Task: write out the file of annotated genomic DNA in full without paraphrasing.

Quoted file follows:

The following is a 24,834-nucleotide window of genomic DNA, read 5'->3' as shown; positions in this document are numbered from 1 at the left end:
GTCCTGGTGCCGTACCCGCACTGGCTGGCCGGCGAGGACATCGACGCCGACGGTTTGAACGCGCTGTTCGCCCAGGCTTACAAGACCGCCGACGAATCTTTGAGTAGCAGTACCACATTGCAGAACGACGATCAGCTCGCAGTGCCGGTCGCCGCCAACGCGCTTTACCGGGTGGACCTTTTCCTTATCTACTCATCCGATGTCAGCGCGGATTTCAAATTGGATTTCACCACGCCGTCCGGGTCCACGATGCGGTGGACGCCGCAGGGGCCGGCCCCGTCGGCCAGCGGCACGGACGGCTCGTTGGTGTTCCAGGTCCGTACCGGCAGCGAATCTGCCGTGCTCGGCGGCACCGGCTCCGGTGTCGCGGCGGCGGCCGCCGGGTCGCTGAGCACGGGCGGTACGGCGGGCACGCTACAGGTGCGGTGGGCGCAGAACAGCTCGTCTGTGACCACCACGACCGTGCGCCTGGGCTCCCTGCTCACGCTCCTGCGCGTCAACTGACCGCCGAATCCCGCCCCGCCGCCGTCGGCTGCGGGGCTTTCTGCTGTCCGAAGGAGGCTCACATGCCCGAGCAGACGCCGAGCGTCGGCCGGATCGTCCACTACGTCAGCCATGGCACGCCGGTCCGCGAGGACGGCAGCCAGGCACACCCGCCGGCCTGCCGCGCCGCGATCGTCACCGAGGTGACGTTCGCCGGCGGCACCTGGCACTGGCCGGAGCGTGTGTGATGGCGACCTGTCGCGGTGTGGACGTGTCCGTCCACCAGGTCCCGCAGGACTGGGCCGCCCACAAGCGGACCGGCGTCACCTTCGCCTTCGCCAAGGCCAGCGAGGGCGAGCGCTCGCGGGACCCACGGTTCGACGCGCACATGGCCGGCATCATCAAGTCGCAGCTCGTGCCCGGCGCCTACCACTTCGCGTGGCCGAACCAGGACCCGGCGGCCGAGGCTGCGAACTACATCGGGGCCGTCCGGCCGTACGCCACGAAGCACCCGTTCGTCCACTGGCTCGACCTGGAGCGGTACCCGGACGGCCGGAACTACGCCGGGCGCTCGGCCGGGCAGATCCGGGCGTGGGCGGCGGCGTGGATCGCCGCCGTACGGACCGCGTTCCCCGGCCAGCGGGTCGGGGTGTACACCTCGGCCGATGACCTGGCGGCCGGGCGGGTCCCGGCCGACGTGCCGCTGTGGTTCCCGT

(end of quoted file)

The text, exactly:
The following is a 24,834-nucleotide window of genomic DNA, read 5'->3' as shown; positions in this document are numbered from 1 at the left end:
GTCCTGGTGCCGTACCCGCACTGGCTGGCCGGCGAGGACATCGACGCCGACGGTTTGAACGCGCTGTTCGCCCAGGCTTACAAGACCGCCGACGAATCTTTGAGTAGCAGTACCACATTGCAGAACGACGATCAGCTCGCAGTGCCGGTCGCCGCCAACGCGCTTTACCGGGTGGACCTTTTCCTTATCTACTCATCCGATGTCAGCGCGGATTTCAAATTGGATTTCACCACGCCGTCCGGGTCCACGATGCGGTGGACGCCGCAGGGGCCGGCCCCGTCGGCCAGCGGCACGGACGGCTCGTTGGTGTTCCAGGTCCGTACCGGCAGCGAATCTGCCGTGCTCGGCGGCACCGGCTCCGGTGTCGCGGCGGCGGCCGCCGGGTCGCTGAGCACGGGCGGTACGGCGGGCACGCTACAGGTGCGGTGGGCGCAGAACAGCTCGTCTGTGACCACCACGACCGTGCGCCTGGGCTCCCTGCTCACGCTCCTGCGCGTCAACTGACCGCCGAATCCCGCCCCGCCGCCGTCGGCTGCGGGGCTTTCTGCTGTCCGAAGGAGGCTCACATGCCCGAGCAGACGCCGAGCGTCGGCCGGATCGTCCACTACGTCAGCCATGGCACGCCGGTCCGCGAGGACGGCAGCCAGGCACACCCGCCGGCCTGCCGCGCCGCGATCGTCACCGAGGTGACGTTCGCCGGCGGCACCTGGCACTGGCCGGAGCGTGTGTGATGGCGACCTGTCGCGGTGTGGACGTGTCCGTCCACCAGGTCCCGCAGGACTGGGCCGCCCACAAGCGGACCGGCGTCACCTTCGCCTTCGCCAAGGCCAGCGAGGGCGAGCGCTCGCGGGACCCACGGTTCGACGCGCACATGGCCGGCATCATCAAGTCGCAGCTCGTGCCCGGCGCCTACCACTTCGCGTGGCCGAACCAGGACCCGGCGGCCGAGGCTGCGAACTACATCGGGGCCGTCCGGCCGTACGCCACGAAGCACCCGTTCGTCCACTGGCTCGACCTGGAGCGGTACCCGGACGGCCGGAACTACGCCGGGCGCTCGGCCGGGCAGATCCGGGCGTGGGCGGCGGCGTGGATCGCCGCCGTACGGACCGCGTTCCCCGGCCAGCGGGTCGGGGTGTACACCTCGGCCGATGACCTGGCGGCCGGGCGGGTCCCGGCCGACGTGCCGCTGTGGTTCCCGT